Crucially, in the spirit of being a fun and educational thing to do, I'm going to be doing the spanner work myself, and so I'm not looking to be experimental or bleeding-edge....well-proven build recipes for this venture into Turbo tuning are more than enough for me at the moment!!

Waynes book is, of course, a constant point of reference at the moment....very interesting it is too.

After reading many threads that involve Chris and the chaps @ TurboKraft's expertise, I like the idea of working with Chris. Toms thread is a true inspiration, and it seems that his vetting of partners has saved a lot of legwork/guesswork! But, the practicalities of me being in the UK and TurboKraft in AZ, mean that getting my car to him is a non-starter! So, looking for the parts I would need, TurboKraft looks like a great one-stop-shop, with invaluable input on here, and he seems like a very open kinda guy with his sanity checking and advice. I like that. I'm not out to bleed anyones brains then bugger off elsewhere, but this is my first aircooled project so may need a little hand-holding (in fact, it was because of Steve's enthusiasm back in 1994 that I went to SBD Motorsport for my Westfield engine build, and we became very close mates, racing together, etc, etc...very similar to how Tom met TurboKraft by the sounds of it)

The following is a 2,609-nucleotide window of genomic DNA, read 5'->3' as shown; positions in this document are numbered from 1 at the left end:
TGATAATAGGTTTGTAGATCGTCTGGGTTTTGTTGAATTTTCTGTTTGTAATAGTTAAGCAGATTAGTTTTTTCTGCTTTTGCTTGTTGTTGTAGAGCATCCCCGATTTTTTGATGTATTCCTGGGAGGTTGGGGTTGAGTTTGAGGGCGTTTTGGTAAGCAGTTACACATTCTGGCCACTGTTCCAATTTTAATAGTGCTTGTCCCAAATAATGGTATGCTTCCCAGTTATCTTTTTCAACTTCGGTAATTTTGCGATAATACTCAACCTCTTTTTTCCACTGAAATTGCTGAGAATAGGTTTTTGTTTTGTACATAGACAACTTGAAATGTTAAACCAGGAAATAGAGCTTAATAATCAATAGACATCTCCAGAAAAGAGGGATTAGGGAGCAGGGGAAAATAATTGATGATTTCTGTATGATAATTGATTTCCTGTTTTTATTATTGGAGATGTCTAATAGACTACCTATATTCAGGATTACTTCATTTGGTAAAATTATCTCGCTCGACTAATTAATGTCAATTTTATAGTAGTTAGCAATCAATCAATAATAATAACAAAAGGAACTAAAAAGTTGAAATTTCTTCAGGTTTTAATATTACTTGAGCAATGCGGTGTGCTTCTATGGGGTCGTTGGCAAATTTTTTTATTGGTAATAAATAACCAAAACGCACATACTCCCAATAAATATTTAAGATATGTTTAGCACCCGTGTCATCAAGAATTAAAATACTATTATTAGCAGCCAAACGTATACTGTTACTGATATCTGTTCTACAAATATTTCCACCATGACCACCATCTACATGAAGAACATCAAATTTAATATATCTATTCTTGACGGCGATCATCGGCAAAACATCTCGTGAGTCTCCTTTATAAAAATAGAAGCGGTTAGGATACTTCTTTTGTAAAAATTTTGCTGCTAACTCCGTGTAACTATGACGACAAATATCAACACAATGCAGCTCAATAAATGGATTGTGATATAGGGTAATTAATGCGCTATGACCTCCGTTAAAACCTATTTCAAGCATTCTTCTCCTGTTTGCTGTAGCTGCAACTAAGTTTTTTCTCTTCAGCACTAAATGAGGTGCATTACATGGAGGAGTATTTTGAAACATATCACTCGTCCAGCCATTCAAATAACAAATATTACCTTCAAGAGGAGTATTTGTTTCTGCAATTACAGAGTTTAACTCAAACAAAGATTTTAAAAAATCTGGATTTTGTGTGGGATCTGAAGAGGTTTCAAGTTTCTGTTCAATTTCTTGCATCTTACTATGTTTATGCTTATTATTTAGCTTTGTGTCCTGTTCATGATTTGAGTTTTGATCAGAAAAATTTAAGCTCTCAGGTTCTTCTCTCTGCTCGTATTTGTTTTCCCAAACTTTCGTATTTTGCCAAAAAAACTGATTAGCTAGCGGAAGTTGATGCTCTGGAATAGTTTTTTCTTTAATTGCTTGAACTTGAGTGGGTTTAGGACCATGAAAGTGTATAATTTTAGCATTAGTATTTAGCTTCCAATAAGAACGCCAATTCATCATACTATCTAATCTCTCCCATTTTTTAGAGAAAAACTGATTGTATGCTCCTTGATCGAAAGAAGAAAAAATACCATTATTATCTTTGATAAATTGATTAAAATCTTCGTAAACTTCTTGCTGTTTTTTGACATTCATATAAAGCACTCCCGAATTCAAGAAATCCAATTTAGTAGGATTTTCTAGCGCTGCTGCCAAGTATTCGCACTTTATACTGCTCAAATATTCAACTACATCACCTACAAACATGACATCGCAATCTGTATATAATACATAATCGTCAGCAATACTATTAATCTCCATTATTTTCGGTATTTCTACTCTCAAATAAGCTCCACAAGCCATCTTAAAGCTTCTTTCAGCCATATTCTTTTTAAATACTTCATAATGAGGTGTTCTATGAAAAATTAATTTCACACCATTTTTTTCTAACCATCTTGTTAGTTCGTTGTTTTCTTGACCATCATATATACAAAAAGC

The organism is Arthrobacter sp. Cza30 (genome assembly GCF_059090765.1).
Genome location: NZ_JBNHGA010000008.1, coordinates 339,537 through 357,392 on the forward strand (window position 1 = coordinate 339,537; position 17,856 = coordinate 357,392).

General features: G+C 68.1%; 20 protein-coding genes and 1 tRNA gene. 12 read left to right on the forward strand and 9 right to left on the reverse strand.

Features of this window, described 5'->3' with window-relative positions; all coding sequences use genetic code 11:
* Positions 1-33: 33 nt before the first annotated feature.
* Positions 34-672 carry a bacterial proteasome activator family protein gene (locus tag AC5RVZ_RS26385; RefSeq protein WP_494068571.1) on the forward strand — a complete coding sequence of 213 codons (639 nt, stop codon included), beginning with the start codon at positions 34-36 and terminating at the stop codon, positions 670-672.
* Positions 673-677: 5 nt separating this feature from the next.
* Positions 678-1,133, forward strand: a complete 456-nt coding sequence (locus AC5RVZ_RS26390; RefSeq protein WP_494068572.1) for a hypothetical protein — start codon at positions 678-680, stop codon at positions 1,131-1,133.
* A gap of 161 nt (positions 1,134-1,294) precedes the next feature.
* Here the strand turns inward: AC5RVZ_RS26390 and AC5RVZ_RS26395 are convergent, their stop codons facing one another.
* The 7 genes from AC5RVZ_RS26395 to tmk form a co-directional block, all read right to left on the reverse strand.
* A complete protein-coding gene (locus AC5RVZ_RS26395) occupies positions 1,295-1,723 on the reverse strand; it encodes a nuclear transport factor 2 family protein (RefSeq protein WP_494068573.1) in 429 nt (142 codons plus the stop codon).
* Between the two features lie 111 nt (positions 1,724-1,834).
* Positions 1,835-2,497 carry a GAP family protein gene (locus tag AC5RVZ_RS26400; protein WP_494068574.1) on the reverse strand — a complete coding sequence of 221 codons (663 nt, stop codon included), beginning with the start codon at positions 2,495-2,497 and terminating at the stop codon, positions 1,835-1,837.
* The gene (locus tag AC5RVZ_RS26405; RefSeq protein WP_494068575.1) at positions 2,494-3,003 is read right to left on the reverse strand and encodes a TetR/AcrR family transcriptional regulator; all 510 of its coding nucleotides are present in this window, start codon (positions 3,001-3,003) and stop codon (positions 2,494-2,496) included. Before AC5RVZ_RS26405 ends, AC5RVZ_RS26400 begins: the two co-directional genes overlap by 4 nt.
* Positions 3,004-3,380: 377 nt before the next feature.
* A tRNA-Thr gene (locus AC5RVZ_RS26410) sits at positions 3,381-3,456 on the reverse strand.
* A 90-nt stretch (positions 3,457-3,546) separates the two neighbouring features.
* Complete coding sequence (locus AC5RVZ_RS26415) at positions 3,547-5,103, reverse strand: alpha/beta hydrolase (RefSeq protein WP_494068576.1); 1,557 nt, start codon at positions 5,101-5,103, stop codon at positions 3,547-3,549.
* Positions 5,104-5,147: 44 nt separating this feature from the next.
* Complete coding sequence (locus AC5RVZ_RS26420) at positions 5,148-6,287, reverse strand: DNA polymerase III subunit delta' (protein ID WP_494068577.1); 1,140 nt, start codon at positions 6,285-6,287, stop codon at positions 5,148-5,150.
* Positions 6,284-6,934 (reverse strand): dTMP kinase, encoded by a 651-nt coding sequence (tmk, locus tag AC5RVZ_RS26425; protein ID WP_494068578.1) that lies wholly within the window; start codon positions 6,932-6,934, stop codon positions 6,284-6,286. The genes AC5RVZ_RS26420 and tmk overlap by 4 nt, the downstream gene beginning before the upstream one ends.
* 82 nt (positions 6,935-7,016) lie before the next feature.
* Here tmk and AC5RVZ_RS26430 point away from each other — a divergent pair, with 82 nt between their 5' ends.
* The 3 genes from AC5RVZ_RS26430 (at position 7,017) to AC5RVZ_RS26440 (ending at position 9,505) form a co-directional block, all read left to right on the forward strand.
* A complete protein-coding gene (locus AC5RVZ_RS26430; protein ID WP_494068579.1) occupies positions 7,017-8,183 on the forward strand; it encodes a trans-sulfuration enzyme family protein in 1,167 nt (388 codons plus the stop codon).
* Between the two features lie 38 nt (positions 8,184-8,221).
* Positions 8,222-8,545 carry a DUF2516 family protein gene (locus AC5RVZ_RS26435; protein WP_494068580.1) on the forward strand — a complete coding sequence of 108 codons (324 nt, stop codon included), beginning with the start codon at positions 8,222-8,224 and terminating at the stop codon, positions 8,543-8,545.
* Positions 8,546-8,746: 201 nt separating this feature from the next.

So, I guess that brings me onto the assumptions and questions...sorry, a lot of these may be a little noddy, I'm still becoming familiar with this stuff, lol:

1) With my car being a 964, am I right in thinking that if I want to retain the OE intake manifold, this would work better than for the guys doing 930 conversions, which have less than optimal manifolds? In other words, perhaps not such a compelling need to upgrade to the Carrera intake manifold?

1a) If so, then I could swap out the stock CIS injector blocks for those that Chris sells?